Diagnosis and Treatment
An eye specialist will be able to confirm the presence of Age-Related Macular Degeneration (AMD). Fundus fluorescein angiogram may be performed to look at the extent and severity of the disease.
For dry AMD, certain lifestyle modifications such as stopping smoking may help reduce progression of the disease. The use of low vision aids may also help in visual rehabilitation.
For wet AMD, a new and improved treatment involves injecting special medication into the eye to stop abnormal blood vessel growth and leakage. These drugs (e.g. Lucentis [ranibizumab] and Avastin [bevacizumab]) work by inhibiting proteins called vascular endothelial growth factor (VEGF), which stimulate the growth of new blood vessels in the body. VEGF is thought to contribute to development of macular degeneration by promoting the growth of abnormal blood vessels in the retina. Clinical trials have shown that these new treatments gave better visual results compared to traditional treatment using lasers alone.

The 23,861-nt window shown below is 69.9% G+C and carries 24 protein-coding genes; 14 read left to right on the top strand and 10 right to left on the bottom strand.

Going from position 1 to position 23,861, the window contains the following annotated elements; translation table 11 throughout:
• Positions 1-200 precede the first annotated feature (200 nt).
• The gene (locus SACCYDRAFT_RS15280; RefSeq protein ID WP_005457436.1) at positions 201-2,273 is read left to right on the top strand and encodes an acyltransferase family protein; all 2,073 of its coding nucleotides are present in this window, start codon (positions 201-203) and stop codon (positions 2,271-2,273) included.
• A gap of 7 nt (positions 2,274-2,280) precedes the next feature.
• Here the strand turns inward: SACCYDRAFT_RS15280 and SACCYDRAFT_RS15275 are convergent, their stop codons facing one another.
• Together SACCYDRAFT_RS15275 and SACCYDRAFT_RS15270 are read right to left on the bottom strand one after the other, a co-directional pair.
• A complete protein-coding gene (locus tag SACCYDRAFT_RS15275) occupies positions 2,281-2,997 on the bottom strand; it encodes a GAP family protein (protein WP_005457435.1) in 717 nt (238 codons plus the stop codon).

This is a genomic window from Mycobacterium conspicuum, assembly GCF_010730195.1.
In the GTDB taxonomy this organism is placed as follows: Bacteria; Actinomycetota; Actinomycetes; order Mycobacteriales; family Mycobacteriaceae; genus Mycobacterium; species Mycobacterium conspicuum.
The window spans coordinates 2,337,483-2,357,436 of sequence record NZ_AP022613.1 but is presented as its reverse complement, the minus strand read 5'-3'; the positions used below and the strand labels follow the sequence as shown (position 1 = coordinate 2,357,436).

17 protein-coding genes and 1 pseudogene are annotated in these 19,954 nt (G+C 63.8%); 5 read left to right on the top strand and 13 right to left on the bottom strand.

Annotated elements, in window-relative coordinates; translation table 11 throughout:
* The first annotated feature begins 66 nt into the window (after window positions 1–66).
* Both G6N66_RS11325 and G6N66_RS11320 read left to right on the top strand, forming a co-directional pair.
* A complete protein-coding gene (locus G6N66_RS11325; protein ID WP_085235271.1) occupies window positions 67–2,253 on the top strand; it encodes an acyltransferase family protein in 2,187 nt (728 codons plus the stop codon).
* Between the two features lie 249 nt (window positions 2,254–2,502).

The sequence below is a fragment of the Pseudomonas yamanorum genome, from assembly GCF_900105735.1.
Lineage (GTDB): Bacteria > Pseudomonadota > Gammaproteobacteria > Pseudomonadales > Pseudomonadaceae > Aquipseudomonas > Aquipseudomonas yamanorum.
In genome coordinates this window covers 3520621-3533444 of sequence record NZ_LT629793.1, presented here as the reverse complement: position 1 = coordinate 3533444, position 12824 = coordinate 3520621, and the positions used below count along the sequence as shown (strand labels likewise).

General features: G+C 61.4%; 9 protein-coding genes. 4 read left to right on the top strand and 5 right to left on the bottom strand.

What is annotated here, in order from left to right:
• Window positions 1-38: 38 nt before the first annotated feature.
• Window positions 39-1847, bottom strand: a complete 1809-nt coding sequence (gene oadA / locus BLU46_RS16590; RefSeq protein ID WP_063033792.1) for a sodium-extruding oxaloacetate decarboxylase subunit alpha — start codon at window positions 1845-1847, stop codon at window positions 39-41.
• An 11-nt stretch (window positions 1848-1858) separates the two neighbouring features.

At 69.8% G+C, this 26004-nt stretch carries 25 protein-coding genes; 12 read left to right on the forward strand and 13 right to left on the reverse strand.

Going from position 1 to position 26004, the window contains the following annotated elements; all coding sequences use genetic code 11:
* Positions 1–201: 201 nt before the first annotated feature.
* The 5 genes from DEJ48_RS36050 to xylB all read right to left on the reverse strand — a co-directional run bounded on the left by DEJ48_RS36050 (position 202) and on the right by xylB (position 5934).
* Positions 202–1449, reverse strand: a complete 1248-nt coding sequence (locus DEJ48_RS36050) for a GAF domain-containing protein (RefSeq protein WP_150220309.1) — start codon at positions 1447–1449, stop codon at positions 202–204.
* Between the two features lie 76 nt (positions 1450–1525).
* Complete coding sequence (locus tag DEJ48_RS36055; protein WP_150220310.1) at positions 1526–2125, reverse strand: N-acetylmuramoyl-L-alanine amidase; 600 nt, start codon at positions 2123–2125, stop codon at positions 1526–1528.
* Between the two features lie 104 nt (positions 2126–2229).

These may be combined with laser treatment to seal off the abnormal vessels. Argon laser or photodynamic therapy with Visudyne treatment may also be used, depending on the nature and location of the abnormal vessels and membrane. These treatments may help to slow down the progression of the disease and prevent further visual loss.